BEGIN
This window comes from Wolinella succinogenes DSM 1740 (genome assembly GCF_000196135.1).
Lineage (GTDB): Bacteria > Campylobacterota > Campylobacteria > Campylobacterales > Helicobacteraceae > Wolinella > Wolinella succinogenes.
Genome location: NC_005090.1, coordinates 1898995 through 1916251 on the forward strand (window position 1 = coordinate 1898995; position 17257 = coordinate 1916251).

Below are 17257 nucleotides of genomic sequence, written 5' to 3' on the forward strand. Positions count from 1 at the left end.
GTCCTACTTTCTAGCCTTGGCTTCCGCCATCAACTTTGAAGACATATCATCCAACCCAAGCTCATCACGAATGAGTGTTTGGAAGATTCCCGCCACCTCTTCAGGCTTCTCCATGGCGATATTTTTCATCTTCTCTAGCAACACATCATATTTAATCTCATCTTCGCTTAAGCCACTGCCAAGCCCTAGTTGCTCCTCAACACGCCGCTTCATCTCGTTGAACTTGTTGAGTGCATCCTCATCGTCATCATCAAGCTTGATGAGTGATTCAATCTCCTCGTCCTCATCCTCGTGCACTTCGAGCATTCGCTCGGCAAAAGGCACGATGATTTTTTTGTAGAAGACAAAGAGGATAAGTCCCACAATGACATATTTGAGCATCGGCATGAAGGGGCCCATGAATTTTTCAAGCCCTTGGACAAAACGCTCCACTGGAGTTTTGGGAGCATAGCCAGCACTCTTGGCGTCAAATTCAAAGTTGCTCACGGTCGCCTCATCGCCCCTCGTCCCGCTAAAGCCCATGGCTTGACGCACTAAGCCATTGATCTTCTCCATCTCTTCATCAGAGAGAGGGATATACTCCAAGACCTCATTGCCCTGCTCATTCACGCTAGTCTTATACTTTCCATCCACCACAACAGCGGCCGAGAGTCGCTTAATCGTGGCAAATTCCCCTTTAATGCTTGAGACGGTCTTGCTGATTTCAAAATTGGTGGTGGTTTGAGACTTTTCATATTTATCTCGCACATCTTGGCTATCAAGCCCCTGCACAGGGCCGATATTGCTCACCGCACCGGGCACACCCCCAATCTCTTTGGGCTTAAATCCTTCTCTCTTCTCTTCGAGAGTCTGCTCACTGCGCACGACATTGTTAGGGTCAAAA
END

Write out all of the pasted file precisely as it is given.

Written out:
This window comes from Wolinella succinogenes DSM 1740 (genome assembly GCF_000196135.1).
Lineage (GTDB): Bacteria > Campylobacterota > Campylobacteria > Campylobacterales > Helicobacteraceae > Wolinella > Wolinella succinogenes.
Genome location: NC_005090.1, coordinates 1898995 through 1916251 on the forward strand (window position 1 = coordinate 1898995; position 17257 = coordinate 1916251).

Below are 17257 nucleotides of genomic sequence, written 5' to 3' on the forward strand. Positions count from 1 at the left end.
GTCCTACTTTCTAGCCTTGGCTTCCGCCATCAACTTTGAAGACATATCATCCAACCCAAGCTCATCACGAATGAGTGTTTGGAAGATTCCCGCCACCTCTTCAGGCTTCTCCATGGCGATATTTTTCATCTTCTCTAGCAACACATCATATTTAATCTCATCTTCGCTTAAGCCACTGCCAAGCCCTAGTTGCTCCTCAACACGCCGCTTCATCTCGTTGAACTTGTTGAGTGCATCCTCATCGTCATCATCAAGCTTGATGAGTGATTCAATCTCCTCGTCCTCATCCTCGTGCACTTCGAGCATTCGCTCGGCAAAAGGCACGATGATTTTTTTGTAGAAGACAAAGAGGATAAGTCCCACAATGACATATTTGAGCATCGGCATGAAGGGGCCCATGAATTTTTCAAGCCCTTGGACAAAACGCTCCACTGGAGTTTTGGGAGCATAGCCAGCACTCTTGGCGTCAAATTCAAAGTTGCTCACGGTCGCCTCATCGCCCCTCGTCCCGCTAAAGCCCATGGCTTGACGCACTAAGCCATTGATCTTCTCCATCTCTTCATCAGAGAGAGGGATATACTCCAAGACCTCATTGCCCTGCTCATTCACGCTAGTCTTATACTTTCCATCCACCACAACAGCGGCCGAGAGTCGCTTAATCGTGGCAAATTCCCCTTTAATGCTTGAGACGGTCTTGCTGATTTCAAAATTGGTGGTGGTTTGAGACTTTTCATATTTATCTCGCACATCTTGGCTATCAAGCCCCTGCACAGGGCCGATATTGCTCACCGCACCGGGCACACCCCCAATCTCTTTGGGCTTAAATCCTTCTCTCTTCTCTTCGAGAGTCTGCTCACTGCGCACGACATTGTTAGGGTCAAAA